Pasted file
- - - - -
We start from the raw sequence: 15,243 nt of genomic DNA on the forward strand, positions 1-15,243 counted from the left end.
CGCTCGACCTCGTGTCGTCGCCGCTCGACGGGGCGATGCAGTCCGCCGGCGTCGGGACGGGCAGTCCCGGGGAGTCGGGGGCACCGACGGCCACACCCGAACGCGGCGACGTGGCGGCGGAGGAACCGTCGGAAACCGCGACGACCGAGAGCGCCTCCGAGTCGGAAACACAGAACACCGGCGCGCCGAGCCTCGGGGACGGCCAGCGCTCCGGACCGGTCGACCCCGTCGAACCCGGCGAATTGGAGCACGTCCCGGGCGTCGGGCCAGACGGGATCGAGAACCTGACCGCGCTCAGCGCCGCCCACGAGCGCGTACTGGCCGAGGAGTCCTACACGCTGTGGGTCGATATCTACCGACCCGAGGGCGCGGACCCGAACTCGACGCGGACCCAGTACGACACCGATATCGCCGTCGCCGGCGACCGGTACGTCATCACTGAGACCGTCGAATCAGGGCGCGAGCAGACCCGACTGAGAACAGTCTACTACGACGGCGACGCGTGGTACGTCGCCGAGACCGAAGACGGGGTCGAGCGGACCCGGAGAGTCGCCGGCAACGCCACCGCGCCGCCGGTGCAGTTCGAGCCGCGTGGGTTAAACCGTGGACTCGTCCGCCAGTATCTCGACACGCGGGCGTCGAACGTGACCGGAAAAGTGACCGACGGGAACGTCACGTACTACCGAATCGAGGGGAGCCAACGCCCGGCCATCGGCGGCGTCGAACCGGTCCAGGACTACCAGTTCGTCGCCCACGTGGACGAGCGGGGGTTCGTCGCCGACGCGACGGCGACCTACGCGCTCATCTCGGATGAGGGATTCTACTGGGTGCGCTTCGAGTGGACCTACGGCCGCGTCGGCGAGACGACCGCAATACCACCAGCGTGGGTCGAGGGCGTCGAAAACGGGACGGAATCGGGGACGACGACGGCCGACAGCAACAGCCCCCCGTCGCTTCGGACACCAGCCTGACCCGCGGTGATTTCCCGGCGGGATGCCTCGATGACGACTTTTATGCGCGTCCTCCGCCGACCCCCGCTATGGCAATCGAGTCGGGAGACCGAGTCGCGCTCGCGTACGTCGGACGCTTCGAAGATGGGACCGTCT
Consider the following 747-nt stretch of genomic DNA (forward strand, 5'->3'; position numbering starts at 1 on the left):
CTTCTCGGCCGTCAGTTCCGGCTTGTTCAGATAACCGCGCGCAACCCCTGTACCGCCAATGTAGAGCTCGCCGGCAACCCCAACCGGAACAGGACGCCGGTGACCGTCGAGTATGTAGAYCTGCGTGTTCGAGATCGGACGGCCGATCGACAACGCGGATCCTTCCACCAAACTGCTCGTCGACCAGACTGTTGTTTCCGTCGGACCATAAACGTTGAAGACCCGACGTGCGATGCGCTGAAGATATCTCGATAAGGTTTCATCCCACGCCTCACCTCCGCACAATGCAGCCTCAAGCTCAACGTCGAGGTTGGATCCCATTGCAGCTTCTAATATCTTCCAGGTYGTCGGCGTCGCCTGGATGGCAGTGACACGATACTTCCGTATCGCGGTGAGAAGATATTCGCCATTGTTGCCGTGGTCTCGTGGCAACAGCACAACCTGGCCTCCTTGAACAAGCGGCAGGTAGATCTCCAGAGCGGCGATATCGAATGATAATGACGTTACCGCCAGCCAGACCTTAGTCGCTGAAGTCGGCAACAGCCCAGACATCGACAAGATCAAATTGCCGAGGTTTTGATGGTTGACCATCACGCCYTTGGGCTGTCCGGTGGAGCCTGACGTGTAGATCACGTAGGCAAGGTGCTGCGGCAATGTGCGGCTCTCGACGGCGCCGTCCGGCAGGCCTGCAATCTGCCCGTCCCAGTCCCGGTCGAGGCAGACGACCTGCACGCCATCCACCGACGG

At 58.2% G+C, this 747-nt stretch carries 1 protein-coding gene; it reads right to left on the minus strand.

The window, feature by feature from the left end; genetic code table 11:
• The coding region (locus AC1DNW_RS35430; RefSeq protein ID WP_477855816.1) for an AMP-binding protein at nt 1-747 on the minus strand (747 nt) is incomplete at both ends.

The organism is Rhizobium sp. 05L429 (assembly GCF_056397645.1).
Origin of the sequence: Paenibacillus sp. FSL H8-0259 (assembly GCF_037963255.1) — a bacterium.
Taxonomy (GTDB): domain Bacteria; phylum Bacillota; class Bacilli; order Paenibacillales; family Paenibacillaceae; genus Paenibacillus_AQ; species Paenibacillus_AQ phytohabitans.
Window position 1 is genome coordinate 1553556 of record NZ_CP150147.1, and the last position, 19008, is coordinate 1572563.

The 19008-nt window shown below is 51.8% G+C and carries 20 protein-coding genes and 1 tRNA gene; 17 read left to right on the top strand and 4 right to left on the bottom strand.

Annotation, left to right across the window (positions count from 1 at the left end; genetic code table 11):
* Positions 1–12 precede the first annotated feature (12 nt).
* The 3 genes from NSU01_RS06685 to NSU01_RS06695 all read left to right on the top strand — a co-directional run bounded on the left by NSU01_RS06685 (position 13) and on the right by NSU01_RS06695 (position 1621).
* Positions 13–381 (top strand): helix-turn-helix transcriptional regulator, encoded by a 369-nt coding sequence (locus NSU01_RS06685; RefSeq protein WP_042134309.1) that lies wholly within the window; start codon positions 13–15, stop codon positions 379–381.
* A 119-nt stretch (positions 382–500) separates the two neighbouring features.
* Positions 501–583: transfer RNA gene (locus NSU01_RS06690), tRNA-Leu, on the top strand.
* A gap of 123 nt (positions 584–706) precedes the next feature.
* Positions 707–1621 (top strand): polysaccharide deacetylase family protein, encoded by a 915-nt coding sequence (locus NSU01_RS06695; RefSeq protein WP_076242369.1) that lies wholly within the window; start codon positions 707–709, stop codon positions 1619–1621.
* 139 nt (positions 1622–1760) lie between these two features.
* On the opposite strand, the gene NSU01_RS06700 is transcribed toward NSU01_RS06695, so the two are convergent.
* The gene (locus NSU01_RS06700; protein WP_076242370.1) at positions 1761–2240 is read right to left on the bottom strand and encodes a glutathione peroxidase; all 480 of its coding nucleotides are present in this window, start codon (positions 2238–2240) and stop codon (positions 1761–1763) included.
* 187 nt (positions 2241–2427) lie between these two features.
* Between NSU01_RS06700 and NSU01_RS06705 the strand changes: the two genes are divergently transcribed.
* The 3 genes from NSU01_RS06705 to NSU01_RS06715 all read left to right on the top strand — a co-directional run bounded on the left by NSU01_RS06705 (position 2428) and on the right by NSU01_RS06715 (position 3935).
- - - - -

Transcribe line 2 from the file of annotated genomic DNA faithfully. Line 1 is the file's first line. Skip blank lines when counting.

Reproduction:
CGCTCGACCTCGTGTCGTCGCCGCTCGACGGGGCGATGCAGTCCGCCGGCGTCGGGACGGGCAGTCCCGGGGAGTCGGGGGCACCGACGGCCACACCCGAACGCGGCGACGTGGCGGCGGAGGAACCGTCGGAAACCGCGACGACCGAGAGCGCCTCCGAGTCGGAAACACAGAACACCGGCGCGCCGAGCCTCGGGGACGGCCAGCGCTCCGGACCGGTCGACCCCGTCGAACCCGGCGAATTGGAGCACGTCCCGGGCGTCGGGCCAGACGGGATCGAGAACCTGACCGCGCTCAGCGCCGCCCACGAGCGCGTACTGGCCGAGGAGTCCTACACGCTGTGGGTCGATATCTACCGACCCGAGGGCGCGGACCCGAACTCGACGCGGACCCAGTACGACACCGATATCGCCGTCGCCGGCGACCGGTACGTCATCACTGAGACCGTCGAATCAGGGCGCGAGCAGACCCGACTGAGAACAGTCTACTACGACGGCGACGCGTGGTACGTCGCCGAGACCGAAGACGGGGTCGAGCGGACCCGGAGAGTCGCCGGCAACGCCACCGCGCCGCCGGTGCAGTTCGAGCCGCGTGGGTTAAACCGTGGACTCGTCCGCCAGTATCTCGACACGCGGGCGTCGAACGTGACCGGAAAAGTGACCGACGGGAACGTCACGTACTACCGAATCGAGGGGAGCCAACGCCCGGCCATCGGCGGCGTCGAACCGGTCCAGGACTACCAGTTCGTCGCCCACGTGGACGAGCGGGGGTTCGTCGCCGACGCGACGGCGACCTACGCGCTCATCTCGGATGAGGGATTCTACTGGGTGCGCTTCGAGTGGACCTACGGCCGCGTCGGCGAGACGACCGCAATACCACCAGCGTGGGTCGAGGGCGTCGAAAACGGGACGGAATCGGGGACGACGACGGCCGACAGCAACAGCCCCCCGTCGCTTCGGACACCAGCCTGACCCGCGGTGATTTCCCGGCGGGATGCCTCGATGACGACTTTTATGCGCGTCCTCCGCCGACCCCCGCTATGGCAATCGAGTCGGGAGACCGAGTCGCGCTCGCGTACGTCGGACGCTTCGAAGATGGGACCGTCT